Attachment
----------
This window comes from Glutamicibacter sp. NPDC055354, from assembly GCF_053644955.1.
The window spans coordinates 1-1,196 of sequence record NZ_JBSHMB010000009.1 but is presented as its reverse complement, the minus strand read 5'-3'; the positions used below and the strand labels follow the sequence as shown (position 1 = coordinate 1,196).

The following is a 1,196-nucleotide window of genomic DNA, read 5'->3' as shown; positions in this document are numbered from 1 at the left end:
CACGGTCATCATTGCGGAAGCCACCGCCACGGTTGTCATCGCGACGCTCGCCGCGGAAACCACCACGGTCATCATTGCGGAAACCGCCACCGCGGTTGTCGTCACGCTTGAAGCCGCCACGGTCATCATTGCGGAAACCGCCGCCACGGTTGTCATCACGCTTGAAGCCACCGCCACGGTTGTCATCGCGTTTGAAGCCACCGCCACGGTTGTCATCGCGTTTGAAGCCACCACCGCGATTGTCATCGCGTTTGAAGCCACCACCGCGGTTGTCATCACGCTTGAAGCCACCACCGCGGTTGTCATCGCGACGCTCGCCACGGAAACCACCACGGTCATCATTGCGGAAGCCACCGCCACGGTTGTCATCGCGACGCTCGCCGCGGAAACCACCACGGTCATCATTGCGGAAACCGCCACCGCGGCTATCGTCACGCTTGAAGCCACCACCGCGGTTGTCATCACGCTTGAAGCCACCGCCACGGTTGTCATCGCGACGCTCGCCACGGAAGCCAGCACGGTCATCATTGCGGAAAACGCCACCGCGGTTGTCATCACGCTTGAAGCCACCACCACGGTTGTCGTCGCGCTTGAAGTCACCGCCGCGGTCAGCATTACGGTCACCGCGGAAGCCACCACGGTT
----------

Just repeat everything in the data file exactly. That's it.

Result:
This window comes from Glutamicibacter sp. NPDC055354, from assembly GCF_053644955.1.
The window spans coordinates 1-1,196 of sequence record NZ_JBSHMB010000009.1 but is presented as its reverse complement, the minus strand read 5'-3'; the positions used below and the strand labels follow the sequence as shown (position 1 = coordinate 1,196).

The following is a 1,196-nucleotide window of genomic DNA, read 5'->3' as shown; positions in this document are numbered from 1 at the left end:
CACGGTCATCATTGCGGAAGCCACCGCCACGGTTGTCATCGCGACGCTCGCCGCGGAAACCACCACGGTCATCATTGCGGAAACCGCCACCGCGGTTGTCGTCACGCTTGAAGCCGCCACGGTCATCATTGCGGAAACCGCCGCCACGGTTGTCATCACGCTTGAAGCCACCGCCACGGTTGTCATCGCGTTTGAAGCCACCGCCACGGTTGTCATCGCGTTTGAAGCCACCACCGCGATTGTCATCGCGTTTGAAGCCACCACCGCGGTTGTCATCACGCTTGAAGCCACCACCGCGGTTGTCATCGCGACGCTCGCCACGGAAACCACCACGGTCATCATTGCGGAAGCCACCGCCACGGTTGTCATCGCGACGCTCGCCGCGGAAACCACCACGGTCATCATTGCGGAAACCGCCACCGCGGCTATCGTCACGCTTGAAGCCACCACCGCGGTTGTCATCACGCTTGAAGCCACCGCCACGGTTGTCATCGCGACGCTCGCCACGGAAGCCAGCACGGTCATCATTGCGGAAAACGCCACCGCGGTTGTCATCACGCTTGAAGCCACCACCACGGTTGTCGTCGCGCTTGAAGTCACCGCCGCGGTCAGCATTACGGTCACCGCGGAAGCCACCACGGTT